Girl in a Band (review)

I don’t know anyone whose favorite band is Sonic Youth. They’re not that kind of outfit. I’m a huge fan. I know a lot of people who are huge fans. The one show I saw of theirs is and will probably always be my favorite of all the shows by any band I’ve seen. But whatever it is they’re about, fanatical devotion just doesn’t seem to fit. A polite nod of acknowledgement across a conversation circle at someone else who "gets it," that’s more the right tune.

One of the things that was so great about that show was how thoroughly un-showy they were. "This song is called Washing Machine. It’s about the future." That’s all I remember Kim Gordon saying. Thurston Moore closed the set with "Thank you ladies and gentlemen," and might have said nothing else either. Ultra-hip squareness: no one ever did it better.

They had a way of being present without commanding attention, and that was the whole point. It was stardom without the ego. What started off as a normal show – a thicket of people moshing in the front as they rocked out to "Teenage Riot" – ended up without only a quarter of us left. We who stayed were completely mesmerized. Those who left got their punk entertainment. Something for everyone.

If that’s the Sonic Youth you remember, then Kim Gordon’s autobiography is probably exactly what you expect: it touches on everything and tells you nothing.

It’s bookeended by the breakup with Thurston Moore. We open onstage at that final concert as she tries to walk the line between playing it cool and not looking supportive. Thurston seems to her to be flaunting his new freedom, and it makes her angry, but she can’t say anything. And so their last shows are phony, but we’ll have to wait for the rest of the story. For now, we’re just told the whole thing is a depressing cliche.

The couple everyone believed was golden and normal and eternally intact, who gave younger musicians hope they could outlast a crazy rock’n’roll world, was now just another cliche of middle-aged relationship failure – a male midlife crisis, another woman, a double life.

Gordon thinks her issues with men go back to her brother Keller whom she idolized and who bullied her. What turned this normal bit of sibling rivalry into the engine of creative neurosis was the cherry on top: he developed full-blown schizophrenia in college. It isn’t actually clear from the text if the "Schizophrenia" track from Sister was inspired by Keller. To the extent there’s an answer, it seems to be "not really." The only real example of Keller bullying Gordon mentioned is him telling her the disembodied hands from a horror movie they saw were going to get her that night, and her surrounding herself with stuffed animals to ward them off. Nothing that hasn’t happened to everyone with an older brother. By the time Keller has his first psychotic breakdown, Gordon has already left for New York, and the brother is as good as never mentioned again.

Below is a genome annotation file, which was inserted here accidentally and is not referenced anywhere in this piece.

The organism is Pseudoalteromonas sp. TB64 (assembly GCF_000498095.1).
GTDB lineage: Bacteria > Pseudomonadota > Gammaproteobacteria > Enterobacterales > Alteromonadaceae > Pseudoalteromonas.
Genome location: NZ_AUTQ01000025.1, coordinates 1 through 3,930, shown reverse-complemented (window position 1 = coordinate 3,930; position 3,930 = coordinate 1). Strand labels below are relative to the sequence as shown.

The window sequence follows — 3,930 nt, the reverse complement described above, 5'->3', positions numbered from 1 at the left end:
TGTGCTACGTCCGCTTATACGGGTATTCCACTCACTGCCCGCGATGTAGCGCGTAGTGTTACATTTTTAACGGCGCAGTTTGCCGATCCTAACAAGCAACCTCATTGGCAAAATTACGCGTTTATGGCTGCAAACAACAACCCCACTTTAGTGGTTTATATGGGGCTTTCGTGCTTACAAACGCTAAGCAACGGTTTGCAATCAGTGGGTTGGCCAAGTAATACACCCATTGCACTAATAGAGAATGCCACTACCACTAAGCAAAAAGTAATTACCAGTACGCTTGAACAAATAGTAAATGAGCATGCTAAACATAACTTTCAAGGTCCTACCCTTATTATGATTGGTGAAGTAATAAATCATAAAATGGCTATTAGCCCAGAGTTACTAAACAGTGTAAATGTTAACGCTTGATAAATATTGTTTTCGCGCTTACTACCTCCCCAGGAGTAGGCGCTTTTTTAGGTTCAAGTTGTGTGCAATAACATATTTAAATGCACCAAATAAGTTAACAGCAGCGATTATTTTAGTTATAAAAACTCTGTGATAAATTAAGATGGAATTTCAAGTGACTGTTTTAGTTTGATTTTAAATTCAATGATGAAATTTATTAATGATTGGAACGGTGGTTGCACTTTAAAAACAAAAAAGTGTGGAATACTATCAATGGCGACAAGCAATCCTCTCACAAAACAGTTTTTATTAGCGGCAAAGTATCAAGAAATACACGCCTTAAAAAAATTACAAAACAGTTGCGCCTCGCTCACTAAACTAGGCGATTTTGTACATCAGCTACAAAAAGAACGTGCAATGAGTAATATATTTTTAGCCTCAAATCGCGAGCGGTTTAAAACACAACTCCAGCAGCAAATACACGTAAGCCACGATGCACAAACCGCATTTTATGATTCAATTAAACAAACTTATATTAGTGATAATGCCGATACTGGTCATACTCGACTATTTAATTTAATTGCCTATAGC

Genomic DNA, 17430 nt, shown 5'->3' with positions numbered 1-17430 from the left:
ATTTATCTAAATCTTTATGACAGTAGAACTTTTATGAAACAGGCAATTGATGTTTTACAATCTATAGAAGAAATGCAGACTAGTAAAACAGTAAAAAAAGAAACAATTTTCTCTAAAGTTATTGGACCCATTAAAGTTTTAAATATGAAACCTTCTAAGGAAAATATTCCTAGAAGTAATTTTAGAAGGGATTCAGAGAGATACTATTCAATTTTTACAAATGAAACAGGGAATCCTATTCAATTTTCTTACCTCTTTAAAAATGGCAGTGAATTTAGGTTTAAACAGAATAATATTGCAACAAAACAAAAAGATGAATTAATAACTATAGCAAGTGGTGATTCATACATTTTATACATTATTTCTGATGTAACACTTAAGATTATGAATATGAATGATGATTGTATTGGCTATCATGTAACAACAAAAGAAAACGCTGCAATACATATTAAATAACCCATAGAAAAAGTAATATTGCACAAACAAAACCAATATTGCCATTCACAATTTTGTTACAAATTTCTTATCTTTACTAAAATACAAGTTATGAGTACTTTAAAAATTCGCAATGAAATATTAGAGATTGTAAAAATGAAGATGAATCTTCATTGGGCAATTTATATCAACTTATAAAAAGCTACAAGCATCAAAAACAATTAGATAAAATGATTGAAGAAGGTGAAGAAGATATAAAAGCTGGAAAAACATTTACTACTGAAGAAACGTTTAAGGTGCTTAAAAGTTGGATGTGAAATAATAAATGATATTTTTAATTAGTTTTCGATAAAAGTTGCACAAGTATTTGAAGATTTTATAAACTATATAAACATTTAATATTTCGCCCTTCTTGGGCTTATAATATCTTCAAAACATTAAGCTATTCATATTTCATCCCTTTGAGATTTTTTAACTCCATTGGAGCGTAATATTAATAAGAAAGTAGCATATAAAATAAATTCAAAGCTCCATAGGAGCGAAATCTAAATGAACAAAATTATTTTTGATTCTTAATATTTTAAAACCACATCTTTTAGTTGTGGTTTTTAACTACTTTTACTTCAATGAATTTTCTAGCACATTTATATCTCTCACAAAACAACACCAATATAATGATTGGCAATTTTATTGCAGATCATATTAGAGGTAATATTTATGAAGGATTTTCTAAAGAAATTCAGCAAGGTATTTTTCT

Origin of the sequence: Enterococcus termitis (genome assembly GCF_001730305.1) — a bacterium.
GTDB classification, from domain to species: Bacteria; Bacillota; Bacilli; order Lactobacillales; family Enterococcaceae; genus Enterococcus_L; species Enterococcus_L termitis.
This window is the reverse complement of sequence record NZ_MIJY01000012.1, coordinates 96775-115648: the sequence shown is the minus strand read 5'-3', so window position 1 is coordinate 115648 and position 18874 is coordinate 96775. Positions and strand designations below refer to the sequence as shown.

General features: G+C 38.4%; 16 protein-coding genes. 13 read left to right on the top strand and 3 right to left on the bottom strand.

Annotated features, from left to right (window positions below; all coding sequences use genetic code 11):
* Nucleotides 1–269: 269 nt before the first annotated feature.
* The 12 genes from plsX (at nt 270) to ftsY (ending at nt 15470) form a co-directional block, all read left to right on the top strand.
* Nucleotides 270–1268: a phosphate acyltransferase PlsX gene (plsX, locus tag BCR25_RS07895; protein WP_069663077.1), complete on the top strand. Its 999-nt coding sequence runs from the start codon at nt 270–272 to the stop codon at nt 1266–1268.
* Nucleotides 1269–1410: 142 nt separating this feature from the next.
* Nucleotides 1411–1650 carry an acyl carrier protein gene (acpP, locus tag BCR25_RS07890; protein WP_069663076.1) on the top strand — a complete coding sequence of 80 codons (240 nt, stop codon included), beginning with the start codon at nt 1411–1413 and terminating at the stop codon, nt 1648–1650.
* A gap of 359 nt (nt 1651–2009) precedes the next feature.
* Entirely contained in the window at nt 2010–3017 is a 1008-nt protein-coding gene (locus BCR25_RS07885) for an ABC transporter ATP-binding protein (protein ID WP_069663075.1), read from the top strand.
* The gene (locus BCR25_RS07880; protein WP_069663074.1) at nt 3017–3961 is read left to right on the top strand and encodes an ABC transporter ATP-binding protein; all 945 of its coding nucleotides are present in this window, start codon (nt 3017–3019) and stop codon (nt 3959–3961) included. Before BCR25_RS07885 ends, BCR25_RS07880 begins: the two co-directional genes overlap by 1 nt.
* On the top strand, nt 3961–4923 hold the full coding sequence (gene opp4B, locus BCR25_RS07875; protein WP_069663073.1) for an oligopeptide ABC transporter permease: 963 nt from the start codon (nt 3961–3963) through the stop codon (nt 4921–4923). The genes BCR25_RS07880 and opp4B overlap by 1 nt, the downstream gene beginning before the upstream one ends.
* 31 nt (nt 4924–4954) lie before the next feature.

The whole book is like that. One character after another who plausibly influenced Gordon takes the stage only to take the stage, have his name read out, and shuffle off. She dated Danny Elfman in high school, an experience which seems to have resulted in her having dated Danny Elfman. There is an artist and longtime friend named Mike Kelley who kills himself, which results in his death. Courtney Love is a manipulative narcissist with borderline personality disorder – which results in people not liking her. All of these things are simply noted, and as a result large sections of the book unfortunately come off like so much name-dropping.